County court judgment: a court order that you make payments towards a debt you owe, having failed to keep to the original agreement with the lender and not made any attempts to reach agreement on repayment.

Credit file: a file held by authorised companies containing details of money you have borrowed, payments you have made towards your debts and applications for credit that you have made.

Credit rating: the method a creditor uses to assess whether they want to lend you money. Different creditors use different information and methods and so they will score you or rate you differently from each other. Thus while you may fail to get credit from one lender, another may be quite happy to lend money to you.

Creditor: a person or a company who lends you money or to whom you owe money.

Critical illness cover: a type of insurance which provides a lump sum payment if you are diagnosed with a specific illness.

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Debt: an amount of money owed.

Debtor: the person who owes the money to another person, usually called the creditor.

Debt collection agency: creditors can employ debt collection agencies to chase the outstanding debt(s) or they can sell off the debt(s) to them. However, they are not bailiffs and have no more power than any other unsecured creditor and should be treated as such.

Debt consolidation: the act of borrowing money for the purpose of repaying all (or most of) one’s other unsecured debts and being left with just one (or just a few) unsecured debts to repay.

Debt management plan: if you cannot afford to make the full contractual payments to your unsecured creditors, this is an informal way of repaying your unsecured debts by making reduced payments (i.e. payments less than the contractual payments) to creditors, usually over a much longer period of time than originally agreed with creditors. The plan can be self administered or can be organised with the help of a debt management company. Some creditors may agree to suspend or cancel interest, charges and penalties on the loans provided while the debtor keeps up making the (reduced) repayments. Entering a DMP will adversely affect your credit ratings.

Debt Relief Order: a formal method of writing off your debts if you are insolvent, have debts of less than £15,000 in total, have little or no disposable income and have few assets, other than certain exempted ones.
You exit the process in one year if your circumstances have not changed in that time.

Default notice: issued by a creditor when the borrower breaks the terms or conditions of a credit agreement and signals that the lender intends to take steps to recover the money owed.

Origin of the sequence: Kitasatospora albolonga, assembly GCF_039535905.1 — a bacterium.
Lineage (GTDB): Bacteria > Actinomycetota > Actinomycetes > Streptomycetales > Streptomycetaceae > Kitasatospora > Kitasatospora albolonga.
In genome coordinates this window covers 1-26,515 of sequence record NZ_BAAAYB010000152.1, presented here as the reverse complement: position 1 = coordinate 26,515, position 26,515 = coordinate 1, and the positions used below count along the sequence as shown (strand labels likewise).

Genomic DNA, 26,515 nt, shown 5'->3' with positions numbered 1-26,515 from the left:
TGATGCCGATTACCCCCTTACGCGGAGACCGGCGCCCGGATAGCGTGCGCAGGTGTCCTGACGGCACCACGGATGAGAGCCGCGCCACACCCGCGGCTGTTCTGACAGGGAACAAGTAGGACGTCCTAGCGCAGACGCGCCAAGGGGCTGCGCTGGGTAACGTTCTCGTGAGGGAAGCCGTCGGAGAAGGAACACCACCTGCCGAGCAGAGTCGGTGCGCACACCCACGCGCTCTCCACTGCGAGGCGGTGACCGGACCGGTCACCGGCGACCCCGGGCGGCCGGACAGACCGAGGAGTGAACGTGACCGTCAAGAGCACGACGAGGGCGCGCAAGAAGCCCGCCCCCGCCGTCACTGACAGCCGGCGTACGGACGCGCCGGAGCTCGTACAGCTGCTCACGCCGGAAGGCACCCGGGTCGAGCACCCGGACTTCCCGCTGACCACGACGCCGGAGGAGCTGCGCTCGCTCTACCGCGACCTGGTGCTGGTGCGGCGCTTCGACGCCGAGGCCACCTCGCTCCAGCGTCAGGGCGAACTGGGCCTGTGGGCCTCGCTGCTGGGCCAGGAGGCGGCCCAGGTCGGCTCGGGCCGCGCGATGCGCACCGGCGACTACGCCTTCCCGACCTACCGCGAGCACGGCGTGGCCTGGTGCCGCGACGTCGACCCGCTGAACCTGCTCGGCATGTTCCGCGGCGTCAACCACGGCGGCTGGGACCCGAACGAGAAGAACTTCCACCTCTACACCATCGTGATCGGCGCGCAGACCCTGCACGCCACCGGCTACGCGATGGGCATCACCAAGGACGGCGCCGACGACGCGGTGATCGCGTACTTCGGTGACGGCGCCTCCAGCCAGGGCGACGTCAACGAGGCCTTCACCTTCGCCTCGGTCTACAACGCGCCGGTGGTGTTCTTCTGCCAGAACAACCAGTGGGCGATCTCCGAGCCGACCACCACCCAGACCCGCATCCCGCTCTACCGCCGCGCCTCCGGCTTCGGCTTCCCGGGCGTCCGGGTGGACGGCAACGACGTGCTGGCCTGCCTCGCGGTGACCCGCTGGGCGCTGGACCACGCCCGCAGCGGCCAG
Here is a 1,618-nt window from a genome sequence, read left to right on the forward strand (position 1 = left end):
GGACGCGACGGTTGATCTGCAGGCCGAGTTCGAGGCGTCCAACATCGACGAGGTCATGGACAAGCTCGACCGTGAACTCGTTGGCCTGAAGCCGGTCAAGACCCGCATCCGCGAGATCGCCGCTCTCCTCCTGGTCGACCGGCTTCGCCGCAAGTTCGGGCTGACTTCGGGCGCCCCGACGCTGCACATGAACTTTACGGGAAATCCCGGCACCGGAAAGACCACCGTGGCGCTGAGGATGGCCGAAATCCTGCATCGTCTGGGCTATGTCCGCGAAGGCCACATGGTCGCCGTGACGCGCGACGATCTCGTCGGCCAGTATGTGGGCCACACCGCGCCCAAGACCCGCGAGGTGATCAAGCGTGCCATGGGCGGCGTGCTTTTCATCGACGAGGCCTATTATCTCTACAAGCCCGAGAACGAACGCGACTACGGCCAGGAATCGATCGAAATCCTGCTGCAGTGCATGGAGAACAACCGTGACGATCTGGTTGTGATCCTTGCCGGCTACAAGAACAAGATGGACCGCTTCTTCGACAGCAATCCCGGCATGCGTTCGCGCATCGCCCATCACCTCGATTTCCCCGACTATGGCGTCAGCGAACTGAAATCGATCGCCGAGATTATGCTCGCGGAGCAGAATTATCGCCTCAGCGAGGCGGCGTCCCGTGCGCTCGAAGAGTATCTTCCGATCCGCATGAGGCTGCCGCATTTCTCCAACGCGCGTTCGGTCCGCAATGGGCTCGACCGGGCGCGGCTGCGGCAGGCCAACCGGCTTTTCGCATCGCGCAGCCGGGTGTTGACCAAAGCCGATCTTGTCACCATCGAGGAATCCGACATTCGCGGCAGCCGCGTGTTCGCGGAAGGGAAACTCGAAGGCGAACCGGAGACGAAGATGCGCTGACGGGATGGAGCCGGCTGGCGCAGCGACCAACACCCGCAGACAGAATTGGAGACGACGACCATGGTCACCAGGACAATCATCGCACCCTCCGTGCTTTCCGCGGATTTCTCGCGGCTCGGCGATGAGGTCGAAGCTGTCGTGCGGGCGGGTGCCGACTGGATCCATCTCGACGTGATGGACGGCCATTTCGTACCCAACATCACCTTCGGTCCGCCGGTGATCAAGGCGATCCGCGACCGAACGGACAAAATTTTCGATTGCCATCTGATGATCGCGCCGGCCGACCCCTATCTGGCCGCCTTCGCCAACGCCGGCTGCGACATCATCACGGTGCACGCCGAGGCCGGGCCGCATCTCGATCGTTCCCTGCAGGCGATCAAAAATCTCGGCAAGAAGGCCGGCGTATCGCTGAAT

Deficit: occurs when your income is less than your expenditure.

Dependent: Someone who relies on others financially and has little or no income of their own, such as a child or homemaker.

Direct debit: an instruction that you give to your bank or other financial institution to pay a certain person or company each month either a fixed sum or a variable amount.

Discount rate: an interest rate that is reduced for a certain amount of time before it reverts back to the standard rate. A discount rate is sometimes offered in relation to a mortgage or energy bills, or as an initial rate when one obtains a new credit card.

Disposable income: the amount of money which you have available to spend on non-essential items once you have paid your household bills and normal living expenses.

Distress: the right which anyone whom rent is payable to, to sell the debtor’s goods to contribute to rent arrears.

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Early repayment charge: such a charge, sometimes called a redemption penalty, may be payable to the lender, if you clear the debt before the agreement has ended.

Endowment: a type of insurance policy that is often used as a way to repay a mortgage where only interest has been repaid to the lender.

Enforcement of Judgment Office (EJO): in Northern Ireland the EJO is responsible for collecting unpaid court debts.

Equity: the difference between the market value of your house and the amount outstanding on your mortgage and any loans secured on the property. A negative difference gives rise to the term ‘negative equity’.

Estate: anything you own is your estate such as your house, car personal belongings and any rights you have to receive money or goods in the future.

Eviction: a legal process used to force you to leave your home. Bailiffs may change the locks to your home if you do not leave voluntarily.

Ex-parte: a term meaning ‘without attending’, used when applications are made to court without anyone attending in person.

Expenditure: all the money you spend on any outgoings and costs.